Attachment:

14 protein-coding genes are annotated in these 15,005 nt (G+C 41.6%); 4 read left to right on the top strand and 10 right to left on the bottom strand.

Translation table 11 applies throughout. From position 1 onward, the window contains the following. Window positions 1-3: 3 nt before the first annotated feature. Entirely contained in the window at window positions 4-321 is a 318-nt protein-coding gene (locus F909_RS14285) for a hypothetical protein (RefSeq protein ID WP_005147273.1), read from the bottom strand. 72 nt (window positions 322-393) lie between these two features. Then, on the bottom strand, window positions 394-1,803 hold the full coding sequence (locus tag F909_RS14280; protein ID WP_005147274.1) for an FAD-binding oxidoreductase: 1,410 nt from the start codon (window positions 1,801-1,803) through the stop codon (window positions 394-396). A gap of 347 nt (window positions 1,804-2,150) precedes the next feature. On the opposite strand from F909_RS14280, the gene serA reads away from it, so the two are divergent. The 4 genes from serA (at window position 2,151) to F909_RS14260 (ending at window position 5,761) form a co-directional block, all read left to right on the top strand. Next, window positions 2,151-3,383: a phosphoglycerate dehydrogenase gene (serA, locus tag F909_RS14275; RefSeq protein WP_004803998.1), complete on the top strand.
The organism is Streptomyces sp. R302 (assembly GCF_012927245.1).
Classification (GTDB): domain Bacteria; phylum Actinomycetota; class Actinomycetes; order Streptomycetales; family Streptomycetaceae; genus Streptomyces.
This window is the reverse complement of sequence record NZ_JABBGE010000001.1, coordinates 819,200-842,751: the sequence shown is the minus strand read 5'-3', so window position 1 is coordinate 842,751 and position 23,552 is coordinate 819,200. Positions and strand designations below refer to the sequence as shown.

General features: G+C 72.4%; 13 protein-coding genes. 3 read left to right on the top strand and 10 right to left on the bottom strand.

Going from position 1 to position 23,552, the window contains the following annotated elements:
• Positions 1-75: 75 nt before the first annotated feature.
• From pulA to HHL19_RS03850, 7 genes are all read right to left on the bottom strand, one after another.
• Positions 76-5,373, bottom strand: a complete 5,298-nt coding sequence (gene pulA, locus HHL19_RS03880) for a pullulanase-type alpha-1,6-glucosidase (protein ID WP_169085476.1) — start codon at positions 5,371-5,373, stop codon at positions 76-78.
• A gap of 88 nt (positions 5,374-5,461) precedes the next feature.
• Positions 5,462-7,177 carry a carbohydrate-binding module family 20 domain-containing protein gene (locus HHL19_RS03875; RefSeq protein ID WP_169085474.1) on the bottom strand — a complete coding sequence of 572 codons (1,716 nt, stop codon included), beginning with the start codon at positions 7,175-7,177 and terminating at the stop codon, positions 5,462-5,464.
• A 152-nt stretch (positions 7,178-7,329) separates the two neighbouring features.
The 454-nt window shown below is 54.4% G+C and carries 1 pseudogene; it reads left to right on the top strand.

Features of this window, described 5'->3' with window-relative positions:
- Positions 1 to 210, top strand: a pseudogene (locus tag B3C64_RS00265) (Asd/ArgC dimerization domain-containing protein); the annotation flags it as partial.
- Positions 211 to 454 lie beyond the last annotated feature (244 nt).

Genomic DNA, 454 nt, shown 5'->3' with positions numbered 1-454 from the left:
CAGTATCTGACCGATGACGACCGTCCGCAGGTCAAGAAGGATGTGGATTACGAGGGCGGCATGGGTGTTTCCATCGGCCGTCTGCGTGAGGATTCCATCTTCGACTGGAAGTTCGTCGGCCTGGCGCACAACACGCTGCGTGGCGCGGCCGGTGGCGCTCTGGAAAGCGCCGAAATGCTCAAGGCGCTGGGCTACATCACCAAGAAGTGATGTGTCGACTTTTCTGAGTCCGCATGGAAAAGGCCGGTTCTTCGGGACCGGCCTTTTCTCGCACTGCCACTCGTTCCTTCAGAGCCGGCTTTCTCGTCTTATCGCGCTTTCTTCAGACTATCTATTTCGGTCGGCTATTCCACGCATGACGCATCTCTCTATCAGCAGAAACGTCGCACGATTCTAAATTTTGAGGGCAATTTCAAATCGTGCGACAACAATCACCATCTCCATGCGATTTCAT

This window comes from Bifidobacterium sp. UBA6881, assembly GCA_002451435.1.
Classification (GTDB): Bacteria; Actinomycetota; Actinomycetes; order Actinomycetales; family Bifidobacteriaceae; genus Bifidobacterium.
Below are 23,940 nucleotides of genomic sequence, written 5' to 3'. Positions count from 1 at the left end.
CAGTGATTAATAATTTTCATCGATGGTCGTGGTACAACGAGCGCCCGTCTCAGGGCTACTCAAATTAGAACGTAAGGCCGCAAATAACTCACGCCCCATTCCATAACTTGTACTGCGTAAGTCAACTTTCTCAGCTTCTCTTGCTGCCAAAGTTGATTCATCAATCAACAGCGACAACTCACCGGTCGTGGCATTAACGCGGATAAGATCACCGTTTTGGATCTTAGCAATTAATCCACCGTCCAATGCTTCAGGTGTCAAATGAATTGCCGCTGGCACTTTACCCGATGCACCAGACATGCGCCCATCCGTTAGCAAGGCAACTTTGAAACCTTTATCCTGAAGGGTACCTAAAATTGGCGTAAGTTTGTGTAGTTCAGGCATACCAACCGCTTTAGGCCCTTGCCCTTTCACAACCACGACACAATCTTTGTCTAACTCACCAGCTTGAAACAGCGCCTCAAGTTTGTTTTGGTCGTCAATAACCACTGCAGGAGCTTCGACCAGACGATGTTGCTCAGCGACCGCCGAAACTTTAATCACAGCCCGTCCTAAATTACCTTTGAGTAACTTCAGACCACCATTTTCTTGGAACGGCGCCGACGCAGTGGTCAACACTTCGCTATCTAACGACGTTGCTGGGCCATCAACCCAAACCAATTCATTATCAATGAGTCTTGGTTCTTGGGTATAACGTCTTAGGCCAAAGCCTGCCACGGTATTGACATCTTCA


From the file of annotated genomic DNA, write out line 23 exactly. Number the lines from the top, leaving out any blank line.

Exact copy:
CAGTGATTAATAATTTTCATCGATGGTCGTGGTACAACGAGCGCCCGTCTCAGGGCTACTCAAATTAGAACGTAAGGCCGCAAATAACTCACGCCCCATTCCATAACTTGTACTGCGTAAGTCAACTTTCTCAGCTTCTCTTGCTGCCAAAGTTGATTCATCAATCAACAGCGACAACTCACCGGTCGTGGCATTAACGCGGATAAGATCACCGTTTTGGATCTTAGCAATTAATCCACCGTCCAATGCTTCAGGTGTCAAATGAATTGCCGCTGGCACTTTACCCGATGCACCAGACATGCGCCCATCCGTTAGCAAGGCAACTTTGAAACCTTTATCCTGAAGGGTACCTAAAATTGGCGTAAGTTTGTGTAGTTCAGGCATACCAACCGCTTTAGGCCCTTGCCCTTTCACAACCACGACACAATCTTTGTCTAACTCACCAGCTTGAAACAGCGCCTCAAGTTTGTTTTGGTCGTCAATAACCACTGCAGGAGCTTCGACCAGACGATGTTGCTCAGCGACCGCCGAAACTTTAATCACAGCCCGTCCTAAATTACCTTTGAGTAACTTCAGACCACCATTTTCTTGGAACGGCGCCGACGCAGTGGTCAACACTTCGCTATCTAACGACGTTGCTGGGCCATCAACCCAAACCAATTCATTATCAATGAGTCTTGGTTCTTGGGTATAACGTCTTAGGCCAAAGCCTGCCACGGTATTGACATCTTCA